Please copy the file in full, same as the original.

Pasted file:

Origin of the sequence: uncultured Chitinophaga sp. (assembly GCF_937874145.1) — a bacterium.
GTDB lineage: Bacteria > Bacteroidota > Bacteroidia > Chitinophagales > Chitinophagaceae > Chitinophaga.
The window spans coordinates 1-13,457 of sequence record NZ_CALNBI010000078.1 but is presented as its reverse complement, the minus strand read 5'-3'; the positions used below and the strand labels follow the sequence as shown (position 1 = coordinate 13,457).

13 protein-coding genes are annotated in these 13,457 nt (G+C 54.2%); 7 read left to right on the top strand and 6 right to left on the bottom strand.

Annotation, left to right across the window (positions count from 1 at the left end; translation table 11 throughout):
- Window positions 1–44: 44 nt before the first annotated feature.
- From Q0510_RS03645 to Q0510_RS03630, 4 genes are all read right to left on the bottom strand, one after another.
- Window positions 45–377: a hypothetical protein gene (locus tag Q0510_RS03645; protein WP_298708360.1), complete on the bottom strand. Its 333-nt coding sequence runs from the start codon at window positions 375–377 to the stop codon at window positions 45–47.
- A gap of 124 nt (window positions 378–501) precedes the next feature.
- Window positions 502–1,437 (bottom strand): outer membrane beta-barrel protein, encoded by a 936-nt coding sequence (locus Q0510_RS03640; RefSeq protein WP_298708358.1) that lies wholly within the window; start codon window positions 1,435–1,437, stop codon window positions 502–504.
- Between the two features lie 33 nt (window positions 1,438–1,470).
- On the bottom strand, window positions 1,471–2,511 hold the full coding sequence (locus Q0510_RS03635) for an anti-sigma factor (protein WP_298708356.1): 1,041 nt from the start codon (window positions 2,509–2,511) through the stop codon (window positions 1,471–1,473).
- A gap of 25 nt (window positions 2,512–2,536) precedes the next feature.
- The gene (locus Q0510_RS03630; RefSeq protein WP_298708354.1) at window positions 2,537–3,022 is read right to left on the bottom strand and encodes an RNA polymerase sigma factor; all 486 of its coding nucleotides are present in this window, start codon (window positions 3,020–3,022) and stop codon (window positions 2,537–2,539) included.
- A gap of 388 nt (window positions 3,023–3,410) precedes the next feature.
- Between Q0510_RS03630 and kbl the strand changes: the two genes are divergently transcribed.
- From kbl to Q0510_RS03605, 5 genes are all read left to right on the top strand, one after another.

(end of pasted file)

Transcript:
Origin of the sequence: uncultured Chitinophaga sp. (assembly GCF_937874145.1) — a bacterium.
GTDB lineage: Bacteria > Bacteroidota > Bacteroidia > Chitinophagales > Chitinophagaceae > Chitinophaga.
The window spans coordinates 1-13,457 of sequence record NZ_CALNBI010000078.1 but is presented as its reverse complement, the minus strand read 5'-3'; the positions used below and the strand labels follow the sequence as shown (position 1 = coordinate 13,457).

13 protein-coding genes are annotated in these 13,457 nt (G+C 54.2%); 7 read left to right on the top strand and 6 right to left on the bottom strand.

Annotation, left to right across the window (positions count from 1 at the left end; translation table 11 throughout):
- Window positions 1–44: 44 nt before the first annotated feature.
- From Q0510_RS03645 to Q0510_RS03630, 4 genes are all read right to left on the bottom strand, one after another.
- Window positions 45–377: a hypothetical protein gene (locus tag Q0510_RS03645; protein WP_298708360.1), complete on the bottom strand. Its 333-nt coding sequence runs from the start codon at window positions 375–377 to the stop codon at window positions 45–47.
- A gap of 124 nt (window positions 378–501) precedes the next feature.
- Window positions 502–1,437 (bottom strand): outer membrane beta-barrel protein, encoded by a 936-nt coding sequence (locus Q0510_RS03640; RefSeq protein WP_298708358.1) that lies wholly within the window; start codon window positions 1,435–1,437, stop codon window positions 502–504.
- Between the two features lie 33 nt (window positions 1,438–1,470).
- On the bottom strand, window positions 1,471–2,511 hold the full coding sequence (locus Q0510_RS03635) for an anti-sigma factor (protein WP_298708356.1): 1,041 nt from the start codon (window positions 2,509–2,511) through the stop codon (window positions 1,471–1,473).
- A gap of 25 nt (window positions 2,512–2,536) precedes the next feature.
- The gene (locus Q0510_RS03630; RefSeq protein WP_298708354.1) at window positions 2,537–3,022 is read right to left on the bottom strand and encodes an RNA polymerase sigma factor; all 486 of its coding nucleotides are present in this window, start codon (window positions 3,020–3,022) and stop codon (window positions 2,537–2,539) included.
- A gap of 388 nt (window positions 3,023–3,410) precedes the next feature.
- Between Q0510_RS03630 and kbl the strand changes: the two genes are divergently transcribed.
- From kbl to Q0510_RS03605, 5 genes are all read left to right on the top strand, one after another.